Tired of Living in the Wrong World

I was not wrong for the world I live in. The world I live in was not yet right for me.

Stella Young, disability rights activist born with osteogenesis imperfecta.

At Thanksgiving dinner a year after Eliot and I started dating, I overheard Grandma ask my cousin Michael, “Aren’t you so happy Elise is dating?” Michael laughed awkwardly and agreed that, yes, it was great that I was dating. Grandma then said she never believed it would happen. I wondered if he knew why she would doubt I would ever date. I knew right away.

Grandma used to stroke my left hand and say, “Aigoo, so sad. Why were you born this way?” Each time she would do this, I’d laugh it off and reassure her: “Grandma, it’s okay. I’m fine.” What I said didn’t matter, though. In her eyes, it wasn’t fine. I was born wrong, and she was sure no one would want to marry me.

When Grandma heard I was dating, she was delighted. The first time she met Eliot, she grabbed both his hands and thanked him for dating me. I’m sure she never thanked my brother-in-law for dating my sister or any of my cousin’s significant others for dating my cousins. She wouldn’t have; she never had to worry if they’d find partners. They’re all able-bodied. 

This is the ableist mentality I grew up around. It’s the ableist attitude I have to check myself for every day. 

When Eliot told me he liked me, I was afraid he liked me because he didn’t know about my hand. I was afraid he’d run away once he found out. When people tell me they’re happy for me and they think Eliot is a great guy, I have to fight the thought that they’re really saying, “Wow, good for you! You found a guy who is actually willing to be with a disabled person. Congratulations! You found love despite your disability. I’m so happy for you. If you can find love, anyone can.” 

The thing is, I bet some people have thought this. I wouldn’t be surprised because we all live in an ableist society.

I’d like to pause here and give a few definitions of ableism, in case you don’t know what it is:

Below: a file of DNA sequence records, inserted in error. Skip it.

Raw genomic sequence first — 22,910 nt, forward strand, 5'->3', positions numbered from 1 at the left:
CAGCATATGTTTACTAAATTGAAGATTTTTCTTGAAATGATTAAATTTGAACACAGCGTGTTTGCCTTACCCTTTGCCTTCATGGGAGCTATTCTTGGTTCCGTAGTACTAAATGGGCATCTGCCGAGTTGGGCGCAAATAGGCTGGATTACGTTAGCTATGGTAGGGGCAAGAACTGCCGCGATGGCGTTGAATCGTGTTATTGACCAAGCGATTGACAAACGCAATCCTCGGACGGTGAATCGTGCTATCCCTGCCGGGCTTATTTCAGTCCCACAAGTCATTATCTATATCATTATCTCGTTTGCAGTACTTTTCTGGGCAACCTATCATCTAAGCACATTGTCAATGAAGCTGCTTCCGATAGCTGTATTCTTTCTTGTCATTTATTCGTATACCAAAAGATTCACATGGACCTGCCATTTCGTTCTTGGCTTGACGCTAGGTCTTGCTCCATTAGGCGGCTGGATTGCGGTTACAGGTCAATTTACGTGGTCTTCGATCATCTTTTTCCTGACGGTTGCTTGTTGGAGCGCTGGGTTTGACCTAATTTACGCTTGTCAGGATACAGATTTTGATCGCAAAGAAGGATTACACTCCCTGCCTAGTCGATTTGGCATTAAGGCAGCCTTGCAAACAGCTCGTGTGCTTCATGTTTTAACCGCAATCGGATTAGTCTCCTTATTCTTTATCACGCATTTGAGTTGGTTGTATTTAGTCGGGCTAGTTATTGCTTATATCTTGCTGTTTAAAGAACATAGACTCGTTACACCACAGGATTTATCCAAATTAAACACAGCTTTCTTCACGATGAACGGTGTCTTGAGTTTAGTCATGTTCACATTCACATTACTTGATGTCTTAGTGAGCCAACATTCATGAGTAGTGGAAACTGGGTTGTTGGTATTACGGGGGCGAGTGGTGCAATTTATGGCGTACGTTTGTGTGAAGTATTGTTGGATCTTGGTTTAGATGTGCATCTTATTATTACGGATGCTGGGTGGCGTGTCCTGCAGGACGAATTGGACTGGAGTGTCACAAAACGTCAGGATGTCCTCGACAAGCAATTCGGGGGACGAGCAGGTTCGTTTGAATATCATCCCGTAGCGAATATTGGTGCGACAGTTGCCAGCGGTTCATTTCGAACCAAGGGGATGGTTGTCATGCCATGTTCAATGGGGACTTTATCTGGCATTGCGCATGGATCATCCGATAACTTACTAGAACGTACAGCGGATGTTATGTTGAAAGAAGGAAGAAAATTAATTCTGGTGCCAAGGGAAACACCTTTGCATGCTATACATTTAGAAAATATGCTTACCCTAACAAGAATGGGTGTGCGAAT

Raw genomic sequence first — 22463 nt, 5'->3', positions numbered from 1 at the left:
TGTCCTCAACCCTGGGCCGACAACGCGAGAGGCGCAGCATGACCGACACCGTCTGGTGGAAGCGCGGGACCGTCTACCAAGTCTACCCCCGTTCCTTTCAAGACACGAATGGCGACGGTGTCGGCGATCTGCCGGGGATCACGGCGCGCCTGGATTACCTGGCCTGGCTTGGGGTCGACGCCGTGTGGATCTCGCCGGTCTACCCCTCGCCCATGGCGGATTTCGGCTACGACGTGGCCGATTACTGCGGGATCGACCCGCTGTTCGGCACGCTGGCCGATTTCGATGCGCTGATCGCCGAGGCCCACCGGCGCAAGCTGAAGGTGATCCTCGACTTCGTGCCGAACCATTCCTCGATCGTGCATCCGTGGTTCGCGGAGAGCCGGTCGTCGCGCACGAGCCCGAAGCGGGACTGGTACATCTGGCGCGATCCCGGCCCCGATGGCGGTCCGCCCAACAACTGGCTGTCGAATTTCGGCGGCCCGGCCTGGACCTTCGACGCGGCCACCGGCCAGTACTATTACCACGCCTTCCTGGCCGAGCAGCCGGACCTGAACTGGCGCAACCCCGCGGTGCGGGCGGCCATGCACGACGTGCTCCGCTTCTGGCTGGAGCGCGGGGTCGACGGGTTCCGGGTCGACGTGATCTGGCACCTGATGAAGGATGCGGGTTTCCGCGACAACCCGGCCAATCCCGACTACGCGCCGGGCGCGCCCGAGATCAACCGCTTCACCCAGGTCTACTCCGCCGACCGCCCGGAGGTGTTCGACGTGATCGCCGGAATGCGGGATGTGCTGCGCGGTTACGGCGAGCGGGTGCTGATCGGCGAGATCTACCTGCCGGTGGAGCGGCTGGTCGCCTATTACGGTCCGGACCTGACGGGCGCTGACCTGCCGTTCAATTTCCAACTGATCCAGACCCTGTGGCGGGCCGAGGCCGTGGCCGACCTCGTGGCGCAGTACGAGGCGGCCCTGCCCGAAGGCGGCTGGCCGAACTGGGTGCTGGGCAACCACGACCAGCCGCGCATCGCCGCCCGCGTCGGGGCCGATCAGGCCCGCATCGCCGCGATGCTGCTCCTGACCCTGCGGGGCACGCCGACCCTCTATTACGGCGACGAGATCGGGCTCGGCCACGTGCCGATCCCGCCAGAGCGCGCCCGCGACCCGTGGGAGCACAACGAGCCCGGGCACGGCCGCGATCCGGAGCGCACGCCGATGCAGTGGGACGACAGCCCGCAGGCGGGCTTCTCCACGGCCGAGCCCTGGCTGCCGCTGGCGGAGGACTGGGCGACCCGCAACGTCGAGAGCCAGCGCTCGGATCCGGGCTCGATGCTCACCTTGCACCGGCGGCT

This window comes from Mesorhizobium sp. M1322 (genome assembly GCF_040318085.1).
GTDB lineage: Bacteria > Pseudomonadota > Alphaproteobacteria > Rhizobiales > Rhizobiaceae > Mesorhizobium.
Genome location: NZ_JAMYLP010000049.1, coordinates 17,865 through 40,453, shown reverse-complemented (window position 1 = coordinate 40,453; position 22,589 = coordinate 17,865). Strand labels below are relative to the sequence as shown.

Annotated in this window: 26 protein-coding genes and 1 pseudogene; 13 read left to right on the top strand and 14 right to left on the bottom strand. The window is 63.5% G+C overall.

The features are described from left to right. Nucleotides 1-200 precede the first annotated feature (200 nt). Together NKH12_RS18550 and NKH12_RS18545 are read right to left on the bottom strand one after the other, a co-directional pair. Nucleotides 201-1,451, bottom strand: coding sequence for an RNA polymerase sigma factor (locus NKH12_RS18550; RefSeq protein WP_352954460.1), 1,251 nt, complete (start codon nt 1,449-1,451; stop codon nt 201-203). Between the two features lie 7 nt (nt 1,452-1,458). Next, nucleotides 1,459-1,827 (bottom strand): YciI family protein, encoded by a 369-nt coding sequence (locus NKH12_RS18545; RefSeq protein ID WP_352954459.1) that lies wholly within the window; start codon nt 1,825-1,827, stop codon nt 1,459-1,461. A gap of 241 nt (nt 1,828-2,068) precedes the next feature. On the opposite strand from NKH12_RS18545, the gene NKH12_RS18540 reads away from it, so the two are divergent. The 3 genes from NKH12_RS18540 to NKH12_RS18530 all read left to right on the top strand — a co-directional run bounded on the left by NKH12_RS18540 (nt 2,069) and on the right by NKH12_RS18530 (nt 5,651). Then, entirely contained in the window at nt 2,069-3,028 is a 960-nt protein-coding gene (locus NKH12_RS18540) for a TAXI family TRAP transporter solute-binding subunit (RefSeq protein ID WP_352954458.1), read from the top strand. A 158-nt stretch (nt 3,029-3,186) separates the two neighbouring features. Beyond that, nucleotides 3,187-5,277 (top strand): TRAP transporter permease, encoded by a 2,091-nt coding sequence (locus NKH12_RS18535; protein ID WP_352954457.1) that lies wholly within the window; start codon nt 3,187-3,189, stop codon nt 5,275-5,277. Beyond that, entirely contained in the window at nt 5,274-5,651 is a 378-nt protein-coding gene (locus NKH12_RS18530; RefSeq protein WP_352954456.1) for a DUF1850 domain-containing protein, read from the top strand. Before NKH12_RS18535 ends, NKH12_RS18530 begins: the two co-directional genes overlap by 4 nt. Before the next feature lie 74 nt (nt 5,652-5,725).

1. The discrimination in favor of able-bodied people;
  2. A set of beliefs or practices that devalue and discriminate against people with physical, intellectual, or psychiatric disabilities and often rests on the assumption that disabled people need to be ‘fixed’ in one form or the other;
  3. Discrimination against people who are not able-bodied, or an assumption that it is necessary to cater only for able-bodied people. 

It’s only been a few years since I learned this term. I first heard it in 2014, around the same time I first watched Stella Young’s Ted Talk, “I’m Not Your Inspiration, Thank You Very Much.” If you have a chance, please watch it. It’s only nine minutes long and worth every second.

Stella Young was an Australian comedian, writer, journalist, and disability rights activist. In 2014 a brain aneurysm killed her at age 32. Stella subscribed to the Social Model of Disability. This model says it’s our society that disables us more than our bodies and our diagnoses. I had never thought about my limb difference in this way. When I heard this, something shifted. I hope I get to meet Stella in Heaven and tell her how she changed my life.

Before I watched Stella Young’s Ted Talk, my ideal world was one where I was born with two hands. That’s it. If I had two hands, everything else would fall into place. Life would be so easy and I would be happy. 

I suppose this mentality came from similar messaging my entire life from adults, whom I believed knew better than me. One such adult was my private voice teacher. I should have known better than to listen to a lady who once shoved a pen between my teeth to pry my lips apart and kept it in my mouth so I would sing with my mouth opened wider. But I was only eight years old and I trusted adults were doing things for my best interest. 

During one lesson, we were singing a Korean folk song about Heaven. In order to help me sing with more feeling, she explained the lyrics to me. The song, she said, described Heaven as a place with no sorrow and only joy. “In Heaven, you won’t have that hand.” She said as she pointed to my left hand. “You will have two hands. And you won’t be sad.”